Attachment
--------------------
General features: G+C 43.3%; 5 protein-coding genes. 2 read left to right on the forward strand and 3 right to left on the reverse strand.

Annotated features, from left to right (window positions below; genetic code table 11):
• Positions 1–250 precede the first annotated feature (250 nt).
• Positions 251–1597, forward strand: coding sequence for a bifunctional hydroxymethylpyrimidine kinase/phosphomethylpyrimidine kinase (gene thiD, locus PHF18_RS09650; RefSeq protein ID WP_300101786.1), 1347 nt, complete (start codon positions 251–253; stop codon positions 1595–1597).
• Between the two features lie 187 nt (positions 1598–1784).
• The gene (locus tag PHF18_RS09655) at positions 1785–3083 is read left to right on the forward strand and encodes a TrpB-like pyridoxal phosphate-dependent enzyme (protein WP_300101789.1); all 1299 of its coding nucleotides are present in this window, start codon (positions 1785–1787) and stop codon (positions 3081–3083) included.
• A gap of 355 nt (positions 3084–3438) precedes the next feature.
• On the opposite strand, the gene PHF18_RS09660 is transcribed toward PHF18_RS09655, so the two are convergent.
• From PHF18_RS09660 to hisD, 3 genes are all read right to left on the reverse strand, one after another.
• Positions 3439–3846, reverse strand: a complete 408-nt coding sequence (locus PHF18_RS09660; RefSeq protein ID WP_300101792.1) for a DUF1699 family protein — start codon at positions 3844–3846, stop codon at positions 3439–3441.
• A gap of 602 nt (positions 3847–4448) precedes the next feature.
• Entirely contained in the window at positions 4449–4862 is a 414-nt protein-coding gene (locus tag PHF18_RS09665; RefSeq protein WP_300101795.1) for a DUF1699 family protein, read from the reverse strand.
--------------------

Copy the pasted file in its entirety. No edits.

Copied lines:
General features: G+C 43.3%; 5 protein-coding genes. 2 read left to right on the forward strand and 3 right to left on the reverse strand.

Annotated features, from left to right (window positions below; genetic code table 11):
• Positions 1–250 precede the first annotated feature (250 nt).
• Positions 251–1597, forward strand: coding sequence for a bifunctional hydroxymethylpyrimidine kinase/phosphomethylpyrimidine kinase (gene thiD, locus PHF18_RS09650; RefSeq protein ID WP_300101786.1), 1347 nt, complete (start codon positions 251–253; stop codon positions 1595–1597).
• Between the two features lie 187 nt (positions 1598–1784).
• The gene (locus tag PHF18_RS09655) at positions 1785–3083 is read left to right on the forward strand and encodes a TrpB-like pyridoxal phosphate-dependent enzyme (protein WP_300101789.1); all 1299 of its coding nucleotides are present in this window, start codon (positions 1785–1787) and stop codon (positions 3081–3083) included.
• A gap of 355 nt (positions 3084–3438) precedes the next feature.
• On the opposite strand, the gene PHF18_RS09660 is transcribed toward PHF18_RS09655, so the two are convergent.
• From PHF18_RS09660 to hisD, 3 genes are all read right to left on the reverse strand, one after another.
• Positions 3439–3846, reverse strand: a complete 408-nt coding sequence (locus PHF18_RS09660; RefSeq protein ID WP_300101792.1) for a DUF1699 family protein — start codon at positions 3844–3846, stop codon at positions 3439–3441.
• A gap of 602 nt (positions 3847–4448) precedes the next feature.
• Entirely contained in the window at positions 4449–4862 is a 414-nt protein-coding gene (locus tag PHF18_RS09665; RefSeq protein WP_300101795.1) for a DUF1699 family protein, read from the reverse strand.